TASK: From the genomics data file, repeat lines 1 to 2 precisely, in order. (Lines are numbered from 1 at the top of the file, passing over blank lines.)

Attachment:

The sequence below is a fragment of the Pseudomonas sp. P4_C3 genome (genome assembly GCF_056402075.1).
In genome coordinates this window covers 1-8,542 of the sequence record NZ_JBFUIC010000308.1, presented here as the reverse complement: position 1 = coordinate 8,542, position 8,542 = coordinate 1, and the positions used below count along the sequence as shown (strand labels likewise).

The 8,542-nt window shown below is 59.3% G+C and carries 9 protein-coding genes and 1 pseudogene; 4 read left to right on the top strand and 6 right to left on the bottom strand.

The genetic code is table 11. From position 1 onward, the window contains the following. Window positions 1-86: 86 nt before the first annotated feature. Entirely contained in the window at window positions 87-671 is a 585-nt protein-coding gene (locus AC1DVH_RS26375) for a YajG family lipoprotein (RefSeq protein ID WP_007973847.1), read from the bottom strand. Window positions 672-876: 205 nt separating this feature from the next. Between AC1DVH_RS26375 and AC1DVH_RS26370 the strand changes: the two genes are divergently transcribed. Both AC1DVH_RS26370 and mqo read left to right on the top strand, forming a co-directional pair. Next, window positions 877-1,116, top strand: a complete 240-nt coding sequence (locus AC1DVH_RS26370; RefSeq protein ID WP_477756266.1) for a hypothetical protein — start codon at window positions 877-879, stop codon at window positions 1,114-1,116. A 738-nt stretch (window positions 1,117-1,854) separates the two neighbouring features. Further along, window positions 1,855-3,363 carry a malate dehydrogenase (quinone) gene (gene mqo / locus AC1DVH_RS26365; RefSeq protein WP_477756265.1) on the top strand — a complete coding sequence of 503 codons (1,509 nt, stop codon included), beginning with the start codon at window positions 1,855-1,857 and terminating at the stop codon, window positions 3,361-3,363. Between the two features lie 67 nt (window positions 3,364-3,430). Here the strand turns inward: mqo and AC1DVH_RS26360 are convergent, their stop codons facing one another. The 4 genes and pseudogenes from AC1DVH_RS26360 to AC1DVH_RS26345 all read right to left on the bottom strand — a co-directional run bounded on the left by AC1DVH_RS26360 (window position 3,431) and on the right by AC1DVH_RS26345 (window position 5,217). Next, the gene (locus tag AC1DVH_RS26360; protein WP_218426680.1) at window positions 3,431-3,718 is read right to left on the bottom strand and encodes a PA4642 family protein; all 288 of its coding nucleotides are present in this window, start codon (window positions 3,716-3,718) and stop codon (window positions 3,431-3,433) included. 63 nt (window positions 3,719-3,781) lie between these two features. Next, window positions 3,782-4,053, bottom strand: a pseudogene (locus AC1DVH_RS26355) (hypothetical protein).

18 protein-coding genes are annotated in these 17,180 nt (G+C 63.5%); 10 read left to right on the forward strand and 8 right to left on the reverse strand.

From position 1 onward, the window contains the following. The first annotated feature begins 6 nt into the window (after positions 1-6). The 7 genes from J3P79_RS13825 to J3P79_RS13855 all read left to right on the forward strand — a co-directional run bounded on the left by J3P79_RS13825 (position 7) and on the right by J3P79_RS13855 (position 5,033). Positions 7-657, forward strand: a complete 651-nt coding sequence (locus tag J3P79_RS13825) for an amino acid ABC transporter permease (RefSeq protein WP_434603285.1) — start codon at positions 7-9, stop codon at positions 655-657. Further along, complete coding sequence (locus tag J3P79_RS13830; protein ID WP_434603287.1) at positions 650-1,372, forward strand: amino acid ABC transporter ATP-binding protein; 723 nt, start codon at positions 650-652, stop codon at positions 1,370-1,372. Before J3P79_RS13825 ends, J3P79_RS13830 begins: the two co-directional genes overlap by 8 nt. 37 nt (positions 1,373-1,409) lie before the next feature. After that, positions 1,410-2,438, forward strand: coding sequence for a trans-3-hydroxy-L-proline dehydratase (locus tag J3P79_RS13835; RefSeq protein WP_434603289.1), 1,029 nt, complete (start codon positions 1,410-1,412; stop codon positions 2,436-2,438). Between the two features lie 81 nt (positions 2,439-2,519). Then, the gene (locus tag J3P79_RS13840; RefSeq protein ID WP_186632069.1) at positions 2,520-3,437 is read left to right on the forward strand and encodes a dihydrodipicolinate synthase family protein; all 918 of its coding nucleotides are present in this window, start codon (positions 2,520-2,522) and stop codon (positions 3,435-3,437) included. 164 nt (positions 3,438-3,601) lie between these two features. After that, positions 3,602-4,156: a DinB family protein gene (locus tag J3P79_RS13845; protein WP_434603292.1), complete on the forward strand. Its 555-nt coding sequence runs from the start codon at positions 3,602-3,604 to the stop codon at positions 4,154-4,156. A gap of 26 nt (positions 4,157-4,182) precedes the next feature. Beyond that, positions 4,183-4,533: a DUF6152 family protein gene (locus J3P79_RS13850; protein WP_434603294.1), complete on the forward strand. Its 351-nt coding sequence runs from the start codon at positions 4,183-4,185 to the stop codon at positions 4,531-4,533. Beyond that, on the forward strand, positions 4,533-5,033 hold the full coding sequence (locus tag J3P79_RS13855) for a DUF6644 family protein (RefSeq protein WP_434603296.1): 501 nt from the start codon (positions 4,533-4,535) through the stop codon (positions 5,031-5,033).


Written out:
The sequence below is a fragment of the Pseudomonas sp. P4_C3 genome (genome assembly GCF_056402075.1).
In genome coordinates this window covers 1-8,542 of the sequence record NZ_JBFUIC010000308.1, presented here as the reverse complement: position 1 = coordinate 8,542, position 8,542 = coordinate 1, and the positions used below count along the sequence as shown (strand labels likewise).